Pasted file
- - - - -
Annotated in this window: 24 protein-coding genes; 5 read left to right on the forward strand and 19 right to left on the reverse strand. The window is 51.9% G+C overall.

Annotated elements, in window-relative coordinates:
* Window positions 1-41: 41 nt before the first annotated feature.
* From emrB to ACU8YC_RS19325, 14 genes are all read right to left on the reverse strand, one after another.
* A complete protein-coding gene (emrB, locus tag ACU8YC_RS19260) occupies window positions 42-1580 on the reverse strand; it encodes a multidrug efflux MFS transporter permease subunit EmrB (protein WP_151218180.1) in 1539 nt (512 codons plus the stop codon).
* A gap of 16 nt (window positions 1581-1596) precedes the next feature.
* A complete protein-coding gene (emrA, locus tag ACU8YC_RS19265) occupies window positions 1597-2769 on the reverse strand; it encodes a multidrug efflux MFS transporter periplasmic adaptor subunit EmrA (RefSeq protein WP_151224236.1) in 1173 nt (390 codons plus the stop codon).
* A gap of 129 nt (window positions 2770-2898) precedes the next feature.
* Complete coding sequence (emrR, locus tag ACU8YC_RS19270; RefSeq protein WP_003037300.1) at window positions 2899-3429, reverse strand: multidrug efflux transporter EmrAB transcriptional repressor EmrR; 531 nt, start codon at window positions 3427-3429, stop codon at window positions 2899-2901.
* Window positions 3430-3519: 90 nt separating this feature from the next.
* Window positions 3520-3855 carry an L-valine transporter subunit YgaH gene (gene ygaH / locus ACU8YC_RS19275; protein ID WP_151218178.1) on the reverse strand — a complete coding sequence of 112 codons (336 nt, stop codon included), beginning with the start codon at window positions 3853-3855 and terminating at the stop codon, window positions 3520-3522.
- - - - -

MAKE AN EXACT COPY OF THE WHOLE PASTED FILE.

Annotated in this window: 24 protein-coding genes; 5 read left to right on the forward strand and 19 right to left on the reverse strand. The window is 51.9% G+C overall.

Annotated elements, in window-relative coordinates:
* Window positions 1-41: 41 nt before the first annotated feature.
* From emrB to ACU8YC_RS19325, 14 genes are all read right to left on the reverse strand, one after another.
* A complete protein-coding gene (emrB, locus tag ACU8YC_RS19260) occupies window positions 42-1580 on the reverse strand; it encodes a multidrug efflux MFS transporter permease subunit EmrB (protein WP_151218180.1) in 1539 nt (512 codons plus the stop codon).
* A gap of 16 nt (window positions 1581-1596) precedes the next feature.
* A complete protein-coding gene (emrA, locus tag ACU8YC_RS19265) occupies window positions 1597-2769 on the reverse strand; it encodes a multidrug efflux MFS transporter periplasmic adaptor subunit EmrA (RefSeq protein WP_151224236.1) in 1173 nt (390 codons plus the stop codon).
* A gap of 129 nt (window positions 2770-2898) precedes the next feature.
* Complete coding sequence (emrR, locus tag ACU8YC_RS19270; RefSeq protein WP_003037300.1) at window positions 2899-3429, reverse strand: multidrug efflux transporter EmrAB transcriptional repressor EmrR; 531 nt, start codon at window positions 3427-3429, stop codon at window positions 2899-2901.
* Window positions 3430-3519: 90 nt separating this feature from the next.
* Window positions 3520-3855 carry an L-valine transporter subunit YgaH gene (gene ygaH / locus ACU8YC_RS19275; protein ID WP_151218178.1) on the reverse strand — a complete coding sequence of 112 codons (336 nt, stop codon included), beginning with the start codon at window positions 3853-3855 and terminating at the stop codon, window positions 3520-3522.